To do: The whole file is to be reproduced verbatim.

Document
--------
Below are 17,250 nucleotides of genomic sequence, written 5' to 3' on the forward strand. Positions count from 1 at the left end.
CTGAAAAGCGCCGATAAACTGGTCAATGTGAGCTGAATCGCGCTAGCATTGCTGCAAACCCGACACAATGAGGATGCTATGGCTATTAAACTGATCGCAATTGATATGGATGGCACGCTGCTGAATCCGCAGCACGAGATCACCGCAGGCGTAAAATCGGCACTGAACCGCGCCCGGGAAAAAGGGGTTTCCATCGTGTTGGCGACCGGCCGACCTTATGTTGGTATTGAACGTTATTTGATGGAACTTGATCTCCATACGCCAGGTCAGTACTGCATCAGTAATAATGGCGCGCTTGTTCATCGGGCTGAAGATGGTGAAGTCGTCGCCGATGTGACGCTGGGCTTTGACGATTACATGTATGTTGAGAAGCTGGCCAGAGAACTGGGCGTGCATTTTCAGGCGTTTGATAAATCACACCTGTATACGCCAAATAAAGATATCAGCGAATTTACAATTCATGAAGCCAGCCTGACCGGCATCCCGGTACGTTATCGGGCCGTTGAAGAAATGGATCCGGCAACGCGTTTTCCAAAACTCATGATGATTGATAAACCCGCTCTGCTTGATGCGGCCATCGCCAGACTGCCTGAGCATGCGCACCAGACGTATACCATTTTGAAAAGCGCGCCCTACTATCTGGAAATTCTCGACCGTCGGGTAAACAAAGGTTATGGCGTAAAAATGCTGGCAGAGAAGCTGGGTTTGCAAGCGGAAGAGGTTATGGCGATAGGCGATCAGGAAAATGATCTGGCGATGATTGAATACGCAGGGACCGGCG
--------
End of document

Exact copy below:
Below are 17,250 nucleotides of genomic sequence, written 5' to 3' on the forward strand. Positions count from 1 at the left end.
CTGAAAAGCGCCGATAAACTGGTCAATGTGAGCTGAATCGCGCTAGCATTGCTGCAAACCCGACACAATGAGGATGCTATGGCTATTAAACTGATCGCAATTGATATGGATGGCACGCTGCTGAATCCGCAGCACGAGATCACCGCAGGCGTAAAATCGGCACTGAACCGCGCCCGGGAAAAAGGGGTTTCCATCGTGTTGGCGACCGGCCGACCTTATGTTGGTATTGAACGTTATTTGATGGAACTTGATCTCCATACGCCAGGTCAGTACTGCATCAGTAATAATGGCGCGCTTGTTCATCGGGCTGAAGATGGTGAAGTCGTCGCCGATGTGACGCTGGGCTTTGACGATTACATGTATGTTGAGAAGCTGGCCAGAGAACTGGGCGTGCATTTTCAGGCGTTTGATAAATCACACCTGTATACGCCAAATAAAGATATCAGCGAATTTACAATTCATGAAGCCAGCCTGACCGGCATCCCGGTACGTTATCGGGCCGTTGAAGAAATGGATCCGGCAACGCGTTTTCCAAAACTCATGATGATTGATAAACCCGCTCTGCTTGATGCGGCCATCGCCAGACTGCCTGAGCATGCGCACCAGACGTATACCATTTTGAAAAGCGCGCCCTACTATCTGGAAATTCTCGACCGTCGGGTAAACAAAGGTTATGGCGTAAAAATGCTGGCAGAGAAGCTGGGTTTGCAAGCGGAAGAGGTTATGGCGATAGGCGATCAGGAAAATGATCTGGCGATGATTGAATACGCAGGGACCGGCG